Roy Porter, noted and trained as a medical historian, turned his attention to the social development of London, and we are the richer for it. Porter is a Londoner, and has a passion for the city. He is, however, frank in his conviction that London has had it's hour upon the stage:
'London is not the eternal city.... Between the two Elizabeths, between 1570 and 1986 to be more precise, it was to become the world's greatest city.'
Porter sees the abolition of the Greater London Council (GLC) by Margaret Thatcher as a benchmark to the demise of London as a great city (I happen to disagree; will he change his opinion in light of the upcoming mayoral elections in London?) Porter's current pessimism about London is very apparent from page 1 of the introduction; however, this does not keep him from doing a sterling job with his subject throughout the text.
Porter gives brief description to Londinium (mentioning among other things that it was abandoned 'to the dogs' by the Romans in the fifth century), however, begins his history in earnest about the year 1500 because while 'the Romano-British city and its medieval successor have left extensive archaeological remains and chronicles, ...we have no full visual record from before the Tudor age.'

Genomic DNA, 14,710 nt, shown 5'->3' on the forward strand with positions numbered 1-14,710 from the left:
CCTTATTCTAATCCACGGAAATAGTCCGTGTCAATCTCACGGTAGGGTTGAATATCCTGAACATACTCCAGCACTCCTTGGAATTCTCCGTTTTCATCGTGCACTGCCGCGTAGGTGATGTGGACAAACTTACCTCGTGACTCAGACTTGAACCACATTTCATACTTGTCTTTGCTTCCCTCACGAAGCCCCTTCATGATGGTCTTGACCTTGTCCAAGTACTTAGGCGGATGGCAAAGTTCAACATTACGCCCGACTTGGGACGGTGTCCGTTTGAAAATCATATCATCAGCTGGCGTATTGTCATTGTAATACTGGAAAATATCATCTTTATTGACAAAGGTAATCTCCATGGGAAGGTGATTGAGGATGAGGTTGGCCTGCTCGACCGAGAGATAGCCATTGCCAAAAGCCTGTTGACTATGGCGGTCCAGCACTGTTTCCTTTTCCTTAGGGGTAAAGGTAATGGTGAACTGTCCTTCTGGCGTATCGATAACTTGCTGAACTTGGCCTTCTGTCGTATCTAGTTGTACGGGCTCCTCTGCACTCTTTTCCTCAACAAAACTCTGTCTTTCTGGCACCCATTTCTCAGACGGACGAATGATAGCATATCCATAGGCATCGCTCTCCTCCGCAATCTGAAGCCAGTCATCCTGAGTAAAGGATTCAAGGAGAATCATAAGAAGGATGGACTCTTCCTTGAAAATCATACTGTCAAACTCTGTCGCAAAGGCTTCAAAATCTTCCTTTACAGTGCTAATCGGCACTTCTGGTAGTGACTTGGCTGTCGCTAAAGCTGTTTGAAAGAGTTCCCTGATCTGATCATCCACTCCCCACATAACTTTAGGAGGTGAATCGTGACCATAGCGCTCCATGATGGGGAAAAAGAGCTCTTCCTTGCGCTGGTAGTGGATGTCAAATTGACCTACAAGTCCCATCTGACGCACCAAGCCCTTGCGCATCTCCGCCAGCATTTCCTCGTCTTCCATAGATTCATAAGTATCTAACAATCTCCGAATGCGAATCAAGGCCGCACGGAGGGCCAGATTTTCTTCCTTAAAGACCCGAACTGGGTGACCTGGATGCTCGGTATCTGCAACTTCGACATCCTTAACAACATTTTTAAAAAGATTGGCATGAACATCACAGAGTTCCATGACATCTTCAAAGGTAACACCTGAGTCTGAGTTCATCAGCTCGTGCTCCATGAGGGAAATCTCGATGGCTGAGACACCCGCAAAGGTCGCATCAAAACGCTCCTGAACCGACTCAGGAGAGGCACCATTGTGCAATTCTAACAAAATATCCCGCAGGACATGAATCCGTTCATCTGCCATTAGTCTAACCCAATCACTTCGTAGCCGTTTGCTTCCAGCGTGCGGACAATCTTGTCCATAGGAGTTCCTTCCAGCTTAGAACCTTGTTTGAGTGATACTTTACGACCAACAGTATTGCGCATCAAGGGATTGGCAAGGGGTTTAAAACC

Porter examines eras in terms of the history of culture, of commerce and industry, and of population and social changes. The nineteenth century (in which there was practically no urban planning, as any current map will inform you) is described as 'Bumbledom', particularly in the field of London politics.
Porter describes the expansion of London as a 'fungus-like growth' in the late 19th/early 20th centuries; he concludes his analysis with chapters on 'Swinging London' and 'Thatcher's London'. Porter leaves us with a question: 'London was always a muddle that worked. Will it remain that way?'
In all, a wonderful read, a wonderful story, and a wonderful topic.